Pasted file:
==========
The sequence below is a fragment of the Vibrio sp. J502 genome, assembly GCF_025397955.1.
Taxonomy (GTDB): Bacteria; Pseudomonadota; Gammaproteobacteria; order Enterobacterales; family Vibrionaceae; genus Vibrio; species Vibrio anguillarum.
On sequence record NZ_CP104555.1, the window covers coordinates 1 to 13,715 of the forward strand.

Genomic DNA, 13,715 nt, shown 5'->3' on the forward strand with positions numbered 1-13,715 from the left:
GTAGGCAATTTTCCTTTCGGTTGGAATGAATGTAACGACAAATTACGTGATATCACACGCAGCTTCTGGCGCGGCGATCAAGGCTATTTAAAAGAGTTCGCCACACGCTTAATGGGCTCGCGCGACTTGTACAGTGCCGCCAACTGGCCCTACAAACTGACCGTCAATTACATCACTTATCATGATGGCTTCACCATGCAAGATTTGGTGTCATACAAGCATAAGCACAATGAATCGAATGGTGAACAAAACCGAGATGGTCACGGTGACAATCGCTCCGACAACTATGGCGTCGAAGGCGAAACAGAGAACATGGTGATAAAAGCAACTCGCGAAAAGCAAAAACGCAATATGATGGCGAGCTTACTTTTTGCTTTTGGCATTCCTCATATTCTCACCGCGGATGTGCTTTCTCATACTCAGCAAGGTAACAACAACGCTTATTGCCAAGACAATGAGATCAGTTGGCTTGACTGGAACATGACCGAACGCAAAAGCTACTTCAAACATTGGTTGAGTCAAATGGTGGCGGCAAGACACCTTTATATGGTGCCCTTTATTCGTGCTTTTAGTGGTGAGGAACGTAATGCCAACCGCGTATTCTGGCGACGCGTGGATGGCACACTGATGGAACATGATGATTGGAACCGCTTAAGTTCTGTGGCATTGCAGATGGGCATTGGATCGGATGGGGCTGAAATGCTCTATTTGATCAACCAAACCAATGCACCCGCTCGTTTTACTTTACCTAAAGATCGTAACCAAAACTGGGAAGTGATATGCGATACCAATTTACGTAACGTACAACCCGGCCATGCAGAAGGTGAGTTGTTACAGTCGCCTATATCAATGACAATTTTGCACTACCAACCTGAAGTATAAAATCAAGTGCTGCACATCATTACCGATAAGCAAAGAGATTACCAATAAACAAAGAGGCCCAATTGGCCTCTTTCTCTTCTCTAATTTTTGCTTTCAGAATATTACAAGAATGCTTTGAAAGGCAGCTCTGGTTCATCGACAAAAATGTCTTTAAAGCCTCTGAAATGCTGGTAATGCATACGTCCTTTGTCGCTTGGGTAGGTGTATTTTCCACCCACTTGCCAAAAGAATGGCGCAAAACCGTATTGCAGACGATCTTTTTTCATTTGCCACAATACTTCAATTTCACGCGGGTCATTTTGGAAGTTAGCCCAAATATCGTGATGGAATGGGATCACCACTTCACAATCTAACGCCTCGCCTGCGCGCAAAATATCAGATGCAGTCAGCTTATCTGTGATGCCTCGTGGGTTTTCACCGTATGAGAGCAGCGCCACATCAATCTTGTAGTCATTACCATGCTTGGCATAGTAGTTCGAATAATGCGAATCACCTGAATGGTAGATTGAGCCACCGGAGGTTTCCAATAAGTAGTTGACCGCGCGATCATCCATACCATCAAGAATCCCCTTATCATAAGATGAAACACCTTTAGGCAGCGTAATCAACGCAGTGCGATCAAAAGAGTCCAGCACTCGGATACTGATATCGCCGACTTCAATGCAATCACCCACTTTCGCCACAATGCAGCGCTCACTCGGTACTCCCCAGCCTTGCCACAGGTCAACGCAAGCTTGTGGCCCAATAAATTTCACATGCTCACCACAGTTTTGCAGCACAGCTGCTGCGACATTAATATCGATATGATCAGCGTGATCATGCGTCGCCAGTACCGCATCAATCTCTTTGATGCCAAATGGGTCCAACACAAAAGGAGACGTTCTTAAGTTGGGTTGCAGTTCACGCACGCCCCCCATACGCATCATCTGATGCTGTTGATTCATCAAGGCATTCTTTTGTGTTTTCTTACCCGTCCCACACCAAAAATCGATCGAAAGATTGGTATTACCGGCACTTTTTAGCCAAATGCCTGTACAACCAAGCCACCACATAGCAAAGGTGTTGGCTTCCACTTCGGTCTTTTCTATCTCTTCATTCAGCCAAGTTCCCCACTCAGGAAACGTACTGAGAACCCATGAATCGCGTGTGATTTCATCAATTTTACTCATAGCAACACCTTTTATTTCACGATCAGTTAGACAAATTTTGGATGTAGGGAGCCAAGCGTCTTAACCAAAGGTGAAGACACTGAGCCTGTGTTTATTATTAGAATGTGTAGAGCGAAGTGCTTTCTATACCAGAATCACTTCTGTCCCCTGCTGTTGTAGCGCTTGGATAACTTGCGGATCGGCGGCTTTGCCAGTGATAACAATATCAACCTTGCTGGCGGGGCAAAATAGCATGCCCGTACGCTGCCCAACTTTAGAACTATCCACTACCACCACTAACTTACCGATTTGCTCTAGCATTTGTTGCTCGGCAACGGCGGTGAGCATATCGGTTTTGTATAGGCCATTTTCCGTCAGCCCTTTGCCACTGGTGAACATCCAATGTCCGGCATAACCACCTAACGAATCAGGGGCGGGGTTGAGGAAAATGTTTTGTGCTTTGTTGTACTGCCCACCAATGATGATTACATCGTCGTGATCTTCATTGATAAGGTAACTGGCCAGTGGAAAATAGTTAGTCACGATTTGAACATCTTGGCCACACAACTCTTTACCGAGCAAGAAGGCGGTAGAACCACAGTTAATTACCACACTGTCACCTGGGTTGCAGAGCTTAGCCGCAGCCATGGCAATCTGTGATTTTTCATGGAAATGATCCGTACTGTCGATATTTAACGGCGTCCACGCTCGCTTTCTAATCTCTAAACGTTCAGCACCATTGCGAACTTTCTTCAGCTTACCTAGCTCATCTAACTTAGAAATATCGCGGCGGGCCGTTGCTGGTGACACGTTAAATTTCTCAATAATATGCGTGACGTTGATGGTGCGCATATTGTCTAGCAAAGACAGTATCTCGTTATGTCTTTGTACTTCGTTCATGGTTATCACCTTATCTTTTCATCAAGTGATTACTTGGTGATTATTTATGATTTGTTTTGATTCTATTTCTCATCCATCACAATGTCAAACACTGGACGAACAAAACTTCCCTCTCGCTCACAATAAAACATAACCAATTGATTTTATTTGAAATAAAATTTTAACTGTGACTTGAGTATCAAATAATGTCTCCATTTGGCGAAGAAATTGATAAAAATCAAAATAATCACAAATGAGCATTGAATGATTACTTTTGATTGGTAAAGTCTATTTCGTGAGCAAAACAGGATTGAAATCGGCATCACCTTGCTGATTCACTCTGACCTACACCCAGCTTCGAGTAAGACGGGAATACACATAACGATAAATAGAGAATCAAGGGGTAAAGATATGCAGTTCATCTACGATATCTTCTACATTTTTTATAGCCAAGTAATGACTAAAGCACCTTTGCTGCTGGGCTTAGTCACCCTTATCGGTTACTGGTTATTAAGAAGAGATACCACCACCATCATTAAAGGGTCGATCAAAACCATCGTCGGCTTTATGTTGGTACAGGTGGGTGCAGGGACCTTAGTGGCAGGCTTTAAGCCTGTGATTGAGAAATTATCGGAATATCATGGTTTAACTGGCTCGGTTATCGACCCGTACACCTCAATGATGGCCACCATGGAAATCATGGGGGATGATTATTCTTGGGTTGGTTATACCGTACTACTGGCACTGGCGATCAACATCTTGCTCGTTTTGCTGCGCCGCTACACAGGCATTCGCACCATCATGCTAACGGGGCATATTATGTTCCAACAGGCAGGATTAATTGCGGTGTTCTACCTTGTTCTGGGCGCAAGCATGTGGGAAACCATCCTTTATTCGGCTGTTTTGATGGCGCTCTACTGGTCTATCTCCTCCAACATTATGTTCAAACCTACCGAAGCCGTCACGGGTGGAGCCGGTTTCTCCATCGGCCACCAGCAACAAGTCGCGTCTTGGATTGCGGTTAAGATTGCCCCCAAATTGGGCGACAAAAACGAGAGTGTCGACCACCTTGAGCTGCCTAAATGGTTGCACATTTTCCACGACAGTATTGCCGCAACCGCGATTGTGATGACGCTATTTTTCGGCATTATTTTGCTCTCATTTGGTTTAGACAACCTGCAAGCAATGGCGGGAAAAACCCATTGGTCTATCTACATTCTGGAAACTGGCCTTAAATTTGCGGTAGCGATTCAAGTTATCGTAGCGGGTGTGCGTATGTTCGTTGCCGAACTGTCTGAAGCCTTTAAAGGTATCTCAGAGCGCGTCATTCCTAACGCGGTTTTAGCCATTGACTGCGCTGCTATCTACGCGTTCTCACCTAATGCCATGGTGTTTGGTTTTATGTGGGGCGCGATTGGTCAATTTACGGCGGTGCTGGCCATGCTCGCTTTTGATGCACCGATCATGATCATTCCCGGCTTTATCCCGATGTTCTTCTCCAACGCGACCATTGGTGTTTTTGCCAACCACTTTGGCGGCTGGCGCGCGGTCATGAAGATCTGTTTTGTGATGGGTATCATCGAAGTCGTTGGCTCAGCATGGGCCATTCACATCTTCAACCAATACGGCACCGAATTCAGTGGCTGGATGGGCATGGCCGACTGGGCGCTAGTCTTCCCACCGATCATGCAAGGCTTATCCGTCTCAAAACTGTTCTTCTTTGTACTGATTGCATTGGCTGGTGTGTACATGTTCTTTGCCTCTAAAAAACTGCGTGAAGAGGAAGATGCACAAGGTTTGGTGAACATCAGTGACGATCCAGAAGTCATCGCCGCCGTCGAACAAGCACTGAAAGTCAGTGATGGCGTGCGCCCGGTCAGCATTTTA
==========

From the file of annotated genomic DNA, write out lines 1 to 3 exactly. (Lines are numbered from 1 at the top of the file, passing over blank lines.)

The sequence below is a fragment of the Vibrio sp. J502 genome, assembly GCF_025397955.1.
Taxonomy (GTDB): Bacteria; Pseudomonadota; Gammaproteobacteria; order Enterobacterales; family Vibrionaceae; genus Vibrio; species Vibrio anguillarum.
On sequence record NZ_CP104555.1, the window covers coordinates 1 to 13,715 of the forward strand.